Alcohol Awareness: How to make changes after recovering from social isolation
5/6/2021 by Marcia W. Johnson, L.I.C.S.W., M.S.W., and Kileen Smyth, L.I.C.S.W., M.S.W.
Before 2020 and the COVID-19 pandemic, you may have developed adequate coping skills to deal with normal stress. You may have had a regular dining routine, planned ahead for meals, exercised regularly and drove your car to your job every day. You enjoyed weekly meetings with colleagues, lunches out with friends, and several days a week you worked out at the group classes at the gym. You had friends to dine with, have a glass of wine with, go on vacations with, and occasionally attend religious services. You may have had a daily meditation practice and didn't worry much about what was coming tomorrow.
But that was before the COVID-19 pandemic.
Everyone experienced different repercussions with the COVID-19 pandemic, with shutdowns, social distancing, masking, quarantining and isolation. People were — and still are — worried about their health, the health of others who may have been exposed, the deaths of loved ones, loss of income, unending news reports, and lack of social support.
2021 seemed to be the year to reenergize coping mechanisms for the current environment. Pandemic chaos led many to overeat, binge-watch TV and movies, obsess on never-ending news, and drink more to cope with the pandemic.
People were drinking more because they were bored, lonely, angry, sad, isolated or frozen. Many tried to cope with feelings by numbing out. Alcohol relaxes many of those underlying fight-or-flight symptoms, which are so prevalent during times such as these, and they are extremely uncomfortable to feel. The drinking was not necessarily problematic in itself, but it may create future problems.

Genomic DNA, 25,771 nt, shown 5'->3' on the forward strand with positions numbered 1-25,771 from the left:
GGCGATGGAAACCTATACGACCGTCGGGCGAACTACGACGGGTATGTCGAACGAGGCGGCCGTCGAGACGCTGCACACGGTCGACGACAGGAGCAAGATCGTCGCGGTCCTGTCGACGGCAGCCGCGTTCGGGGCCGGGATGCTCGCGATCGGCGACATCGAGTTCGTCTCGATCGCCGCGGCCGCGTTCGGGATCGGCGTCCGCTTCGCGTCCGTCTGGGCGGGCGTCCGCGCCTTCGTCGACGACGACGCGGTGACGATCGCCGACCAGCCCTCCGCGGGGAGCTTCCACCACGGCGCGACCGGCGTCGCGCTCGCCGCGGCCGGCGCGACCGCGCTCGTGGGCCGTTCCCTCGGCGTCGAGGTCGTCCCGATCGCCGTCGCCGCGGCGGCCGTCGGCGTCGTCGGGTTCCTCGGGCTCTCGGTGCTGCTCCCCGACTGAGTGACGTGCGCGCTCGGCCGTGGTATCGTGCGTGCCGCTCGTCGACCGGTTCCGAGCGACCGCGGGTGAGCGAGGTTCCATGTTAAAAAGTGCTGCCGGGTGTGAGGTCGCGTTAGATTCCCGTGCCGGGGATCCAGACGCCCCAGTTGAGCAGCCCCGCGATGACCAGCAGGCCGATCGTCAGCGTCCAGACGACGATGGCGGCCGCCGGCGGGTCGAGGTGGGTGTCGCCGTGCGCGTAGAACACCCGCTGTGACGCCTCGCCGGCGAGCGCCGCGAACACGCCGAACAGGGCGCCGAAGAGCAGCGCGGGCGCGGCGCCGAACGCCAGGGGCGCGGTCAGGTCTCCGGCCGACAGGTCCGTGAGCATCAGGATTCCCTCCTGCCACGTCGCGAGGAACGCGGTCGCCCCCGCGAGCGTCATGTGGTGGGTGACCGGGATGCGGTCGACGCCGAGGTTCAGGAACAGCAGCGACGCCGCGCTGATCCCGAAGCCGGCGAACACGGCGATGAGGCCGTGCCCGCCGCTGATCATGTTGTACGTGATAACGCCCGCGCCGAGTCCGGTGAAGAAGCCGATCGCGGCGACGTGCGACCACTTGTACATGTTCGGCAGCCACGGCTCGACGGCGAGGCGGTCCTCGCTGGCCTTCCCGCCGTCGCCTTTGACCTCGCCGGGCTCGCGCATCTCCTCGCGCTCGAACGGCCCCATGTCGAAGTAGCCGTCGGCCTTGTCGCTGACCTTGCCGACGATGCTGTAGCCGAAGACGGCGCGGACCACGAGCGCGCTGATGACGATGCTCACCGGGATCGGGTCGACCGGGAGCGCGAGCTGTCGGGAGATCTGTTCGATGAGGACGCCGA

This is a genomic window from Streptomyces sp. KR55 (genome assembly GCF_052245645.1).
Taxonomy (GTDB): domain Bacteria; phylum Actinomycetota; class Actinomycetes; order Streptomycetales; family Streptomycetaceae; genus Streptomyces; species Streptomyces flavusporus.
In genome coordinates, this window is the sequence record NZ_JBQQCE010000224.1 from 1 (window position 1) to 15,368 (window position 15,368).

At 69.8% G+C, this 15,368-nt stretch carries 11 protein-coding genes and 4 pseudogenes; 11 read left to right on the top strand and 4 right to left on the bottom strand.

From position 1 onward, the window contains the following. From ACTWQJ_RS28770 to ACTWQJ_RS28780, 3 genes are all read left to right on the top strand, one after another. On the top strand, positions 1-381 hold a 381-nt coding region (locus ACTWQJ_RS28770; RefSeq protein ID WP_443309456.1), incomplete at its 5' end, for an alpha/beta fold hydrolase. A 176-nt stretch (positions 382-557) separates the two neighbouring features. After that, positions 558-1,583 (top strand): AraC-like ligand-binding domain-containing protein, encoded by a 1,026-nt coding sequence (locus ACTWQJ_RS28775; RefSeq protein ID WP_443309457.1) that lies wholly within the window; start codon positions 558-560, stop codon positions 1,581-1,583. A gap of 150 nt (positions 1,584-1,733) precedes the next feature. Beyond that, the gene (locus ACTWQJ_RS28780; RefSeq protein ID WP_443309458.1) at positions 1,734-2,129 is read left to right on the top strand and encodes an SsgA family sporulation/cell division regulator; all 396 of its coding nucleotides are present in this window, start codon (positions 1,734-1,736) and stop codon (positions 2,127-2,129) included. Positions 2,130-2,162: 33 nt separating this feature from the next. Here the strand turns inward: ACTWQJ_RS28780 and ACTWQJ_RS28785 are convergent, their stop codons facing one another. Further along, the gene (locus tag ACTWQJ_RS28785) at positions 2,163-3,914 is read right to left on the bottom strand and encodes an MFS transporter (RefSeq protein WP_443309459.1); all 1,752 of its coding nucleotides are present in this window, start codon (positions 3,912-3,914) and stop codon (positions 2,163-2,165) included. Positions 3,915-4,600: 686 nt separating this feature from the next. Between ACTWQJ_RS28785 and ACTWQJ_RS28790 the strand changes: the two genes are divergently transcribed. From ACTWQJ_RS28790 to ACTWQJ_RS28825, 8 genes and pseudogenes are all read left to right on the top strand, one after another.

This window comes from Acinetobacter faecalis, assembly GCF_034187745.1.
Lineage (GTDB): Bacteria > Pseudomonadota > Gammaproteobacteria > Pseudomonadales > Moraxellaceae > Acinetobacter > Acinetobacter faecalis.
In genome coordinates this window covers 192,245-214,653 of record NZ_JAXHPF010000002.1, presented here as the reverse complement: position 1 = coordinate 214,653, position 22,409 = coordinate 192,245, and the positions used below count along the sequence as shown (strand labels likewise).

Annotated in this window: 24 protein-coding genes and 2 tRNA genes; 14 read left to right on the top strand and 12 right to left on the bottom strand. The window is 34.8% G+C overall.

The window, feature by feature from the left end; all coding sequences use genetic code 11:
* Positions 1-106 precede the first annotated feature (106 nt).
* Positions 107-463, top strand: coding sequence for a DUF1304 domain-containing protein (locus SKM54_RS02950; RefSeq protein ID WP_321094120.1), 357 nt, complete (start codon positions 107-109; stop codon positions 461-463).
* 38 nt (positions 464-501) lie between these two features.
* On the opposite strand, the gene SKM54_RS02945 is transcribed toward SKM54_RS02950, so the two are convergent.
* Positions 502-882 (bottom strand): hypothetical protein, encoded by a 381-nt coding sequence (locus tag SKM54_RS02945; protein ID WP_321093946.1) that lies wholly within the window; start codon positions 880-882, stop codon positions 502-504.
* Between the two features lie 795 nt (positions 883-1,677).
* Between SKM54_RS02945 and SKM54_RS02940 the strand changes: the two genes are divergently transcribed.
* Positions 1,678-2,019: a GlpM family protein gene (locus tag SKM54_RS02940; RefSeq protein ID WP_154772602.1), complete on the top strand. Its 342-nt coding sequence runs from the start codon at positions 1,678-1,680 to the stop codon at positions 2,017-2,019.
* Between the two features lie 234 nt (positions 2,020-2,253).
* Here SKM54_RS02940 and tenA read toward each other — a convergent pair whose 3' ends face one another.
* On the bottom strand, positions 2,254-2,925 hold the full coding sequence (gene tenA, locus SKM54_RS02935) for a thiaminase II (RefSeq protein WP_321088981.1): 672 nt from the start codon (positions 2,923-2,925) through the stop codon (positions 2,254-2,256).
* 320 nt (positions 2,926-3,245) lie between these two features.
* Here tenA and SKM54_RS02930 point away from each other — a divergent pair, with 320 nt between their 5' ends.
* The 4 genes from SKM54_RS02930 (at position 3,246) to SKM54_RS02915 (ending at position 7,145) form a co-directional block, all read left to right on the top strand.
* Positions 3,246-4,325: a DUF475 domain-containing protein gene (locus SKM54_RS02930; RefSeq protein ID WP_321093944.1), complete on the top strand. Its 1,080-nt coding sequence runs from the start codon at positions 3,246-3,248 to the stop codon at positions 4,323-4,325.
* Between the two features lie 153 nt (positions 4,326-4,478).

Having a cocktail at the end of a stressful day is relaxing, and alcohol is a central nervous system depressant, which calms heightened emotions and anxiety. Withdrawal happens when alcohol leaves the body, and that increases muscle tension, decreases blood flow and increases the heart rate — much like anxiety. What appeared to be a good coping skill to deal with daily stress the next day tends to create more anxiety and difficulty coping. Over time, this may evolve into problematic ongoing alcohol consumption.
Brain science indicates that when a person drinks alcohol, "happy chemicals," such as dopamine and serotonin, flood the brain with positive and comfortable feelings. Alcohol use becomes problematic over time, when repeated use brings those chemicals so frequently to the brain that the brain decreases production of its own natural "happy chemicals." Repeated regular alcohol use causes the brain to deplete itself of serotonin and dopamine, thus requiring increased alcohol for a person to feel normal.
Some of the most common misconceptions about drinking include the ideas of "drinking is only a problem if I drink every day," "I am not drinking at home alone, so it is not a problem," or "I do not drink to intoxication." Alcohol consumption becomes problematic when it starts to negatively affect social interactions, work responsibility and interpersonal relationships.
The American Society of Addiction Medicine defines addiction as "a treatable, chronic medical disease involving complex interactions among the brain circuits, genetics, the environment, and an individual's life experiences. People with addiction use substances or engage in behaviors that become compulsive and often continue despite harmful consequences."